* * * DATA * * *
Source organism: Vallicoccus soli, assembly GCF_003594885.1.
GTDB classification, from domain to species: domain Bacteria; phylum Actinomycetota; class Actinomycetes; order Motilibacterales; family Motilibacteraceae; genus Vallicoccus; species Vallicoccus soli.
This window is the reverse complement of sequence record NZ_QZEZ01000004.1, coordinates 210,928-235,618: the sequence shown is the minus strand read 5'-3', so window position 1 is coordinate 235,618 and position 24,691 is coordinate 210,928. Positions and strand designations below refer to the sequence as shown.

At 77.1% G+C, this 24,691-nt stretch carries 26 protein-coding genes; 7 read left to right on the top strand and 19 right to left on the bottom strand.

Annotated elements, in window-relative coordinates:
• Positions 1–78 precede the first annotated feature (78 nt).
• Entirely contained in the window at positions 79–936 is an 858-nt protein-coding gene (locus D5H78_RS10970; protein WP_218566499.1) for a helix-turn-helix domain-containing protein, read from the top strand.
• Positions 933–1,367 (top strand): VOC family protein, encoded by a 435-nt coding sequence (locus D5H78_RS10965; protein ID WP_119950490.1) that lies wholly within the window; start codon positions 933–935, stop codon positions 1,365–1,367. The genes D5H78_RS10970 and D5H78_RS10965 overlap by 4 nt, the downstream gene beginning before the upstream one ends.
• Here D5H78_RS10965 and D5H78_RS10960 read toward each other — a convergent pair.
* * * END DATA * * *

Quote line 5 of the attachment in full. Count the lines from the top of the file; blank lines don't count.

Annotated elements, in window-relative coordinates: